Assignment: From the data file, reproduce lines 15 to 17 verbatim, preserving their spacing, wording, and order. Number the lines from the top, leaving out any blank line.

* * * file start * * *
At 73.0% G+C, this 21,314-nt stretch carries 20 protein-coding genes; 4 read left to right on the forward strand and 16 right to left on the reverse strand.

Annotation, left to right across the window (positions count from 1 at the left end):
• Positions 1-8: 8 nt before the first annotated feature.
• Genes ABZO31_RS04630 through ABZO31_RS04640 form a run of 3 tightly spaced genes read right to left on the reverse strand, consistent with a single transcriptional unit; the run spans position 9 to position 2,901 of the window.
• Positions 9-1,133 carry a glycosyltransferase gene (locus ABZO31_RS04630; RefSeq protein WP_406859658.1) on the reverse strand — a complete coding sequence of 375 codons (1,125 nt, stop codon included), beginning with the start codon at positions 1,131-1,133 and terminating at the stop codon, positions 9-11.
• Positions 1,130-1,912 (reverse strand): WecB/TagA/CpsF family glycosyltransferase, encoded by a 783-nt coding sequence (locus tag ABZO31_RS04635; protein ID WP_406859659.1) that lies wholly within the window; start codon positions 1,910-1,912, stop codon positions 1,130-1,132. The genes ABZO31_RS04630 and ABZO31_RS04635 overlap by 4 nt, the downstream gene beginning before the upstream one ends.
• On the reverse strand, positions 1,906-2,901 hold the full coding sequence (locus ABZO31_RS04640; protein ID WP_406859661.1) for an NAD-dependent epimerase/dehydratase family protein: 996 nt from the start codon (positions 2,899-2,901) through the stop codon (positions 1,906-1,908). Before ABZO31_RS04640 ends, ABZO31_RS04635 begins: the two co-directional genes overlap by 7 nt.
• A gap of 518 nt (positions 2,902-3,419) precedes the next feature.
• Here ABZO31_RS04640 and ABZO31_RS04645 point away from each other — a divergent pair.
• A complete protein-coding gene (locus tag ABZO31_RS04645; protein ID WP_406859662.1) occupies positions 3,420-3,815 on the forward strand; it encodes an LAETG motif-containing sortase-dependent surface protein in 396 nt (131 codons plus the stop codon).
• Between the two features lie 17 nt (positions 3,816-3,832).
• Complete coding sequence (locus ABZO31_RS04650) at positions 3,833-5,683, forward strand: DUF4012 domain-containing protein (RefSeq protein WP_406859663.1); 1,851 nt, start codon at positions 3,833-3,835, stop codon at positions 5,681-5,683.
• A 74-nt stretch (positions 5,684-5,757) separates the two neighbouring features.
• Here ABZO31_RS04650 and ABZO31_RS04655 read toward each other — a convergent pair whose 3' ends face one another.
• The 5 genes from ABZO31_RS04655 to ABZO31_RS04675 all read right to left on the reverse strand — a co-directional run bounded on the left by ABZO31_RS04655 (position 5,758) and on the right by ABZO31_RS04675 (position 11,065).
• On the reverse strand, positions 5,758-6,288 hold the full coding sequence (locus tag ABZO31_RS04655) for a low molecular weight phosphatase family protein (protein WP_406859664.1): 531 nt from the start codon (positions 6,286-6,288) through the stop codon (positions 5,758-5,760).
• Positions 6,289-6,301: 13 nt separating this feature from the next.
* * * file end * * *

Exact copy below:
• The 5 genes from ABZO31_RS04655 to ABZO31_RS04675 all read right to left on the reverse strand — a co-directional run bounded on the left by ABZO31_RS04655 (position 5,758) and on the right by ABZO31_RS04675 (position 11,065).
• On the reverse strand, positions 5,758-6,288 hold the full coding sequence (locus tag ABZO31_RS04655) for a low molecular weight phosphatase family protein (protein WP_406859664.1): 531 nt from the start codon (positions 6,286-6,288) through the stop codon (positions 5,758-5,760).
• Positions 6,289-6,301: 13 nt separating this feature from the next.